Dr. Brenda Milner (Montreal Neurological Institute at McGill University), recognized as a founder of cognitive neuroscience, was named a 2005 winner of the prestigious Gairdner Award.
Dr. Brenda Milner, recognized as a founder of cognitive neuroscience, was named a 2005 winner of the prestigious Gairdner Award. Dr. Milner, the Dorothy J. Killam Professor at the Montreal Neurological Institute (MNI), and Professor in the Department of Neurology and Neurosurgery at McGill University, was awarded the prize for her pioneering research in memory.
Dr. Milner, originally from England, began her doctoral research in the 1950's with Dr. Donald Hebb in the Department of Psychology at McGill University. With Dr. Hebb's encouragement, she came to the MNI to work with Dr. Wilder Penfield. Her careful empirical work with patients helped Dr. Penfield define functional areas of the brain, important information for a neurosurgeon. Over several decades, Dr. Milner studied HM, a post-surgical patient made famous by her studies, and identified multiple memory systems by teasing out his cognitive capabilities and deficits. While HM was unable to remember recent events, he was able to learn new motor tasks. In all their years of association, HM never remembered from one time to another that he had met Dr. Milner nor that he had practiced a drawing skill under her direction. Designing a series of subtle experiments for HM, Dr. Milner was able to demonstrate two different memory systems. As evidence of her scientific skill and insight, it would be 25 years before other scientists developed experimental models of animal behaviour to study episodic and procedural memory systems.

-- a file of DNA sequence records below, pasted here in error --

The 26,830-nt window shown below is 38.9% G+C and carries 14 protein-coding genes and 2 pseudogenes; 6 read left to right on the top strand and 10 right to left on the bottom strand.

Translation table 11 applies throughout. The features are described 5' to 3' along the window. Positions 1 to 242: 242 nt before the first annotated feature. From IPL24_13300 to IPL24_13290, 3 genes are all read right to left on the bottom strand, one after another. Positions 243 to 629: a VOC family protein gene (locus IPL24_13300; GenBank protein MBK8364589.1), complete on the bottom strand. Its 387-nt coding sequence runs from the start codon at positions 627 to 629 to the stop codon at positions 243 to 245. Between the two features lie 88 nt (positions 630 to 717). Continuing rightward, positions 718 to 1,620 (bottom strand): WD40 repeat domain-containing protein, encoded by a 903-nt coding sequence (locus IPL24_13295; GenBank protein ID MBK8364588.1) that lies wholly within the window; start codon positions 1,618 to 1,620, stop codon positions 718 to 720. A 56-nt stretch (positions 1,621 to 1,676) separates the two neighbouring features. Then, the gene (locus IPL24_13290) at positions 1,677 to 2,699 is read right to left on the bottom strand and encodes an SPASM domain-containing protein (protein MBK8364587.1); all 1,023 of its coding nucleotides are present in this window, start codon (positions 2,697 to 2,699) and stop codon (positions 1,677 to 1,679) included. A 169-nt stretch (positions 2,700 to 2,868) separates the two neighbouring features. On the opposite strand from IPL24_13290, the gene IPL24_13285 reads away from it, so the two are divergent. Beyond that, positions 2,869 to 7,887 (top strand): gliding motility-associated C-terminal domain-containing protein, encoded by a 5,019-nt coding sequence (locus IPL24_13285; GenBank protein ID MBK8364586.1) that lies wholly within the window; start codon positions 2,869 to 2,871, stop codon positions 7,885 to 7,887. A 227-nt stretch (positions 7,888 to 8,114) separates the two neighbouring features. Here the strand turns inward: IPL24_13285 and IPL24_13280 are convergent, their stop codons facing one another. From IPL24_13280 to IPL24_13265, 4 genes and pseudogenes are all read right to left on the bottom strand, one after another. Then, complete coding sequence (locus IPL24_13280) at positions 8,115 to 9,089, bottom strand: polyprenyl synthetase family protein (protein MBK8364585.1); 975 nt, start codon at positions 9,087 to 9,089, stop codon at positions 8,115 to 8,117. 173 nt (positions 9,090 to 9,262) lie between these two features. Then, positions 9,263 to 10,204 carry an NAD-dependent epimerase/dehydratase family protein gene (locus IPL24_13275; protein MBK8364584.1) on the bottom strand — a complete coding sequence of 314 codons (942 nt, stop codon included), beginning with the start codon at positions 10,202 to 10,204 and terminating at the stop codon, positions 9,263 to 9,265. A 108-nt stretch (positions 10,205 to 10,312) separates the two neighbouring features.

Currently, Dr. Milner uses non-invasive brain imaging technology to study the functional specialization in the right and left brain hemispheres, and is particularly interested in the role of the right hemisphere in remembering the location of objects. Active in research and teaching, Dr. Milner is asked frequently to speak at scientific meetings and at universities throughout North America. The Gairdner Awards (www.gairdner.org) were established by Toronto businessman James Gairdner to honour outstanding achievement in medical science. Since their inception in 1959, 274 scientists have received the award and 64 have gone on the win a Nobel prize. The 2005 awardees were recently announced at a Toronto luncheon and will receive their awards and $30,000 cash prizes at a gala dinner in October. Dr. Milner and Dr. Endel Tulving, from the University of Toronto, are among the six prominent scientists honoured with the award this year.
The Montreal Neurological Institute (www.mni.mcgill.ca) is a McGill University (www.mcgill.ca) research and teaching institute, dedicated to the study of the nervous system and neurological diseases. Founded in 1934 by the renowned Dr. Wilder Penfield, the MNI is one of the world's largest institutes of its kind. MNI researchers are world leaders in cellular and molecular neuroscience, brain imaging, cognitive neuroscience and the study and treatment of epilepsy, multiple sclerosis and neuromuscular disorders. The MNI, with its clinical partner, the Montreal Neurological Hospital (MNH), part of the McGill University Health Centre (www.muhc.ca), continues to integrate research, patient care and training, and is recognized as one of the premier neuroscience centres in the world. Already well known for its McConnell Brain Imaging Centre, the MNI will expand its brain imaging research in the next several years through a $28 million award from the Canada Foundation for Innovation, made in partnership with the government of Quebec. There will also be further development of MNI initiatives in multiple sclerosis, optical imaging and nano-neuroscience.
Source: Eurekalert & othersLast reviewed: By John M. Grohol, Psy.D. on 21 Feb 2009
Published on PsychCentral.com. All rights reserved.
Courage does not always roar. Sometimes courage is the quiet voice at the end of the day saying, "I will try again tomorrow."
~ Mary Anne Radmacher